Opinion: Regional hospitals on the chopping block as health crisis worsens

Hospitals in regional WA would be downgraded or closed in the event of a COVID-19 outbreak, leaving communities without the ability to access local emergency care, vaccinations, or COVID testing facilities when they need it most.
The WA Country Health Service (WACHS) is currently undertaking a regional tour attempting to soften expectations as they continue to face workforce pressures.
A plan to close hospitals down should be an absolute last resort – as it would rip essential services out of regional communities – but despite a two-year lead time to develop a real plan for regional health, the State Government has given up.
And while the Premier has admitted he has lost control of the current COVID-19 outbreak, communities in regional WA are anxiously awaiting a plan. And they deserve one.
COVID-19 is now spreading in regional WA – with cases in the South West, the Wheatbelt, and more recently, on mining sites in the Pilbara.
Yet the State Government has been alarmingly quiet on how regional cases will be managed, hospital protocols improved, testing put into place, or staffing shortages addressed.
One question that demands a clear answer is what will happen when COVID positive residents in regional WA become sick and require medical treatment.
With our regional hospitals under-resourced and understaffed, the Premier has previously stated critically ill COVID patients in regional WA would be sent to Perth for care.
But this will only increase the burden on a struggling Perth health system, as well as for the Royal Flying Doctor Service and St John Ambulance – who will have to act as a taxi service for hundreds of critically ill patients on top of their usual operations.
And it risks spreading regional health resources thin, as local volunteers and ambulances are removed from the community and forced to ramp for hours at metropolitan hospitals.
On a daily basis, the Government encourages the community to get tested trying to limit and control the current outbreak. In many regional towns, the only place to do this is your local hospital, if you have one.
How will this important testing occur if hours are reduced,or hospitals closed because we do not have sufficient staff or plans in place?
If residents need to travel long distances to access testing, will the State Government consider any financial compensation, or provide free rapid antigen tests (RATs) to these communities?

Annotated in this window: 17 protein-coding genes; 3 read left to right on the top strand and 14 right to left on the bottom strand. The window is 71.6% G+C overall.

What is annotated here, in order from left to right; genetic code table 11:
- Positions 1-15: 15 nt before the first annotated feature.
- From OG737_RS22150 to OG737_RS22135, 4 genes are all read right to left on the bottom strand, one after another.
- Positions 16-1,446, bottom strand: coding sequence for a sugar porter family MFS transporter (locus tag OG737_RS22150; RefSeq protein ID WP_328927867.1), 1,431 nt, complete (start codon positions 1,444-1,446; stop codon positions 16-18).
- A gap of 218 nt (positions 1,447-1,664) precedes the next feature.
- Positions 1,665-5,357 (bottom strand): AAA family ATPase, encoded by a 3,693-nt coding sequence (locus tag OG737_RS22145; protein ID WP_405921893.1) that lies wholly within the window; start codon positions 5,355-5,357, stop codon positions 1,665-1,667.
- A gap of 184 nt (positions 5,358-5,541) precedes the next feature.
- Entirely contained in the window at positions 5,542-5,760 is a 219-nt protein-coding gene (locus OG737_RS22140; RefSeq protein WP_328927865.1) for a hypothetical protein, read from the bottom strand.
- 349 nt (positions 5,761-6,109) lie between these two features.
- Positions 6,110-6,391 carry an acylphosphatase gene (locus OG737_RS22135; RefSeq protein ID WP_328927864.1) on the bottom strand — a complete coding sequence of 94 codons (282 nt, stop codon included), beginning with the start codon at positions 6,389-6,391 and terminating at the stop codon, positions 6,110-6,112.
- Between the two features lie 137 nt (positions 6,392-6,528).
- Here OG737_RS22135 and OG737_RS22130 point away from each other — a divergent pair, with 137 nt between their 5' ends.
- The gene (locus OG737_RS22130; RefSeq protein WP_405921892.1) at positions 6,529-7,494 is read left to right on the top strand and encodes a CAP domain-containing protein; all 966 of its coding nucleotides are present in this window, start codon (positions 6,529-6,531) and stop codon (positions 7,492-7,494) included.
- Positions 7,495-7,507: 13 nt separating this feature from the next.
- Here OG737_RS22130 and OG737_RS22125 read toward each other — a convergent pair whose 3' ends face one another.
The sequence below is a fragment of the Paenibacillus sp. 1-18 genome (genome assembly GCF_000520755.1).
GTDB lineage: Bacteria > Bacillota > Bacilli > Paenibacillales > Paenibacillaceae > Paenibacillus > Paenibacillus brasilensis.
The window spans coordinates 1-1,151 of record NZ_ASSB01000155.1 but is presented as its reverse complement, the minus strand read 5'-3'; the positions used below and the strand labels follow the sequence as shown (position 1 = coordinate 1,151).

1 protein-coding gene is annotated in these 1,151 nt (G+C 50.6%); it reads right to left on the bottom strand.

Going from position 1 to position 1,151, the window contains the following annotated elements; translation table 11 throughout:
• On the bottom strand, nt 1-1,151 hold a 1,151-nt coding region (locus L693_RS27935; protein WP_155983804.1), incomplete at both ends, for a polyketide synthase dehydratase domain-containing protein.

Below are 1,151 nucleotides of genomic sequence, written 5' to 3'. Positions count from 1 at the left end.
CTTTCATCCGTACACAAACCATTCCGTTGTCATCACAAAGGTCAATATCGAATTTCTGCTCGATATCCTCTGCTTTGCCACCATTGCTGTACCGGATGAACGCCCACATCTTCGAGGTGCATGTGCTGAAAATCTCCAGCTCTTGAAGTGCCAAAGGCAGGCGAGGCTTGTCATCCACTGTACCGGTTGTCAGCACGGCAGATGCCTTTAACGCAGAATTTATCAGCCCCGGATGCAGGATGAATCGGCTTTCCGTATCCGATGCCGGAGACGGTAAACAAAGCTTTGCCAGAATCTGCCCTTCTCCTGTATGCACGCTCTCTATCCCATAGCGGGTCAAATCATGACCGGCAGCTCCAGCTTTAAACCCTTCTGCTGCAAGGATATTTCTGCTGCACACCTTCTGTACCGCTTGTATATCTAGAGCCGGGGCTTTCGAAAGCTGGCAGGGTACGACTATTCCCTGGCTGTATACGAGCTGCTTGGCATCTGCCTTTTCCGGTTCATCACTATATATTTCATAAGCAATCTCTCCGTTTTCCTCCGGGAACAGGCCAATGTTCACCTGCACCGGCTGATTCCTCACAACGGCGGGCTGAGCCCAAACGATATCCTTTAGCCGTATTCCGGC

For instance, residents in Jurien Bay would be required to undertake a 250km round trip to Moora if they require testing. With multiple tests required to confirm negative status in some cases, and soaring petrol prices, these trips will quickly add up.
Practical steps need to be clarified early, so people know what is expected of them, and what assistance is available.
One potential solution to keep the pressure off hospitals is to support and boost our primary care system, allowing people who are ill with COVID-19, but don’t require hospitalisation, to remain in their homes with regular visits from healthcare staff.
Given the State’s almost $6 billion budget surplus, and its own Sustainable Health Review recommending greater focus and investment in primary care and preventative health, why are we no better today than we were in the years prior to COVID-19?
The Government also needs to urgently commit to a strategy to address the critical staff shortages in regional healthcare. Our State has a desperate need for healthcare workers, especially in the regions, yet we are now going into our third year of COVID-19 in our State without a plan.
In a desperate concession the State Government is unable to curb the critical shortage of staff in regional hospitals, WACHS are advertising pay-rates of up to $40,000 for a ten-day stint in Geraldton.
We’ve heard about hundreds of interstate healthcare workers who want to relocate to WA but have been denied entry into the State despite a repeated promise for a ‘compassionate and common sense’ approach to border controls.
Even simple steps like fast-tracking G2G applications and covering the quarantine costs for healthcare workers would make a huge difference, but nothing seems to be getting done.
A Government who had utilised the past two-years effectively would already have measures in place and would be well placed to answer the above questions, but as usual, the regions seem to have been ignored during this pandemic.
In the last fortnight the Minister for Education has reassured the community, strongly and repeatedly, that public schools will not close. Education is too important. Why won’t the Health Minister provide the same assurance for our public hospitals?